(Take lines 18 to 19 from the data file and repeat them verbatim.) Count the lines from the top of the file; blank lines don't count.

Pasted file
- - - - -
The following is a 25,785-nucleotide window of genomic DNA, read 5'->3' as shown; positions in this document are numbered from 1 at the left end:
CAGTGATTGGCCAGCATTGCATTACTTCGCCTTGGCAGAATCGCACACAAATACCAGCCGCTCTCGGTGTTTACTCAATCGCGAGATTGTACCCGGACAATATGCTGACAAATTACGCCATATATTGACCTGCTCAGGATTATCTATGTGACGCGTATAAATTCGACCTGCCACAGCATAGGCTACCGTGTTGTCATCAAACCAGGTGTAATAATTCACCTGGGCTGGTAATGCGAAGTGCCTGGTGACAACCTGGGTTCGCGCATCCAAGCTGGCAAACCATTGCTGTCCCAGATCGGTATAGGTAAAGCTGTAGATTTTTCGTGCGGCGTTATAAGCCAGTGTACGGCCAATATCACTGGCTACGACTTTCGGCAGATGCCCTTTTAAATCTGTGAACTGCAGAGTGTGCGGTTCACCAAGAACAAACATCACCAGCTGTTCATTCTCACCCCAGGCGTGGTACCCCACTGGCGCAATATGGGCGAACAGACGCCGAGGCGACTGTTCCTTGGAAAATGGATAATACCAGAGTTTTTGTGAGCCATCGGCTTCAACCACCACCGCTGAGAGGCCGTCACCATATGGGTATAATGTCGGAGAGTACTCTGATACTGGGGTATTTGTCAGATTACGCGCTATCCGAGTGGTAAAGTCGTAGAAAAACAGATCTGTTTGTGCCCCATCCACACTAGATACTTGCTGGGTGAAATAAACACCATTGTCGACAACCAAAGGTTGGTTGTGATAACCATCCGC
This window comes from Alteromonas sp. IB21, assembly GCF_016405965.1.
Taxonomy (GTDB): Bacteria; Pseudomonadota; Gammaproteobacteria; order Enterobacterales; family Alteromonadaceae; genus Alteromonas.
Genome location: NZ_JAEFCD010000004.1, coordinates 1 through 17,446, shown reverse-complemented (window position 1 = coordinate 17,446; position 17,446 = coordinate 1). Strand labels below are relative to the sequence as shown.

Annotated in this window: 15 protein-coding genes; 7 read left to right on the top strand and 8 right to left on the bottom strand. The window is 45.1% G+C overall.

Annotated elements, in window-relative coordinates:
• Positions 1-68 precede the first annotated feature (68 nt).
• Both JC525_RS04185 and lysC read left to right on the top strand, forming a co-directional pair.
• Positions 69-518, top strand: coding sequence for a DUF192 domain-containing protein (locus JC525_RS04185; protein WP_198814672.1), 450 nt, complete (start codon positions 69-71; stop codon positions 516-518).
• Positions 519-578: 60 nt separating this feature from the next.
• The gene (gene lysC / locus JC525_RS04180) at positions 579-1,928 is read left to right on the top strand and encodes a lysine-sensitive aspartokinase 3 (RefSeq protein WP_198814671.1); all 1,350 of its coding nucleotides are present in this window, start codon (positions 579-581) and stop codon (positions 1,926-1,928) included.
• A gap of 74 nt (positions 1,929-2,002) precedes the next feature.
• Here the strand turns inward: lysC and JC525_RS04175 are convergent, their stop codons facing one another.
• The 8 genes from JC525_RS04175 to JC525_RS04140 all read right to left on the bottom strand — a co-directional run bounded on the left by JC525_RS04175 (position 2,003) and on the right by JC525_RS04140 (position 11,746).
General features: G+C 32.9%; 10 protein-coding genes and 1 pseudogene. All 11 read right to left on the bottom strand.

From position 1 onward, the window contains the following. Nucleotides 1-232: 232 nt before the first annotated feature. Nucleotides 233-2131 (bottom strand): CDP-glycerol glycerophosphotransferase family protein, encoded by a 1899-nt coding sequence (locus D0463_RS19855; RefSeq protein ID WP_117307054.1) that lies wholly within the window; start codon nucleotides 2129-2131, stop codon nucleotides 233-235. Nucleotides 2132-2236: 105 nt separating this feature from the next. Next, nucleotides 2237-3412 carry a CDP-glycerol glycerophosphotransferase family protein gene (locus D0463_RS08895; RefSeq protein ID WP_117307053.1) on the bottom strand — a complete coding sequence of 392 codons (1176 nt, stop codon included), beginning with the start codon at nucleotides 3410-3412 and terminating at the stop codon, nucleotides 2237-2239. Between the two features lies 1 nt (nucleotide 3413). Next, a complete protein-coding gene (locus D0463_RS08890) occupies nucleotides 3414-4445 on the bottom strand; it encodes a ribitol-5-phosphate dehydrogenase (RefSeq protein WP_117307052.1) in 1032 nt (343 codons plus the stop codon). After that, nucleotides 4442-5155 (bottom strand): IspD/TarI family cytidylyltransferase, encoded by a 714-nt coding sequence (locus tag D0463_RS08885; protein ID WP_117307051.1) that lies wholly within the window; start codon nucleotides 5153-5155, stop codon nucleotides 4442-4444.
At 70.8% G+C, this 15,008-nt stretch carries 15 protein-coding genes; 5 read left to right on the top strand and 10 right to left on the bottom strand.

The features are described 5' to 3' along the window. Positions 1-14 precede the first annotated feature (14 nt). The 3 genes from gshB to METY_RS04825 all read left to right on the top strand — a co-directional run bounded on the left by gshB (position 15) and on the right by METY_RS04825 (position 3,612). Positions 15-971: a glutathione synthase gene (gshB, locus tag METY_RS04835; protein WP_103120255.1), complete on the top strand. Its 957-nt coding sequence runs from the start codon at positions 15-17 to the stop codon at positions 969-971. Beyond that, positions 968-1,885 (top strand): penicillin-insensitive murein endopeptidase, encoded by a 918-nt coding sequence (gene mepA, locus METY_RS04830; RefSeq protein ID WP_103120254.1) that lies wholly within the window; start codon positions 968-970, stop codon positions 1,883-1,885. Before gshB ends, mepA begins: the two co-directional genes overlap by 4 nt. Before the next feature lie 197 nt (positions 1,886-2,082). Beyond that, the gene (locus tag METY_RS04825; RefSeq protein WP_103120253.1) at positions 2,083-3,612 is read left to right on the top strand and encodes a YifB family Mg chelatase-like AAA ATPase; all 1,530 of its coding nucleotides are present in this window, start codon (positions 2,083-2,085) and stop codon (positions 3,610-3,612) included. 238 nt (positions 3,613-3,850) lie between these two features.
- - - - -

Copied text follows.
At 70.8% G+C, this 15,008-nt stretch carries 15 protein-coding genes; 5 read left to right on the top strand and 10 right to left on the bottom strand.

The features are described 5' to 3' along the window. Positions 1-14 precede the first annotated feature (14 nt). The 3 genes from gshB to METY_RS04825 all read left to right on the top strand — a co-directional run bounded on the left by gshB (position 15) and on the right by METY_RS04825 (position 3,612). Positions 15-971: a glutathione synthase gene (gshB, locus tag METY_RS04835; protein WP_103120255.1), complete on the top strand. Its 957-nt coding sequence runs from the start codon at positions 15-17 to the stop codon at positions 969-971. Beyond that, positions 968-1,885 (top strand): penicillin-insensitive murein endopeptidase, encoded by a 918-nt coding sequence (gene mepA, locus METY_RS04830; RefSeq protein ID WP_103120254.1) that lies wholly within the window; start codon positions 968-970, stop codon positions 1,883-1,885. Before gshB ends, mepA begins: the two co-directional genes overlap by 4 nt. Before the next feature lie 197 nt (positions 1,886-2,082). Beyond that, the gene (locus tag METY_RS04825; RefSeq protein WP_103120253.1) at positions 2,083-3,612 is read left to right on the top strand and encodes a YifB family Mg chelatase-like AAA ATPase; all 1,530 of its coding nucleotides are present in this window, start codon (positions 2,083-2,085) and stop codon (positions 3,610-3,612) included. 238 nt (positions 3,613-3,850) lie between these two features.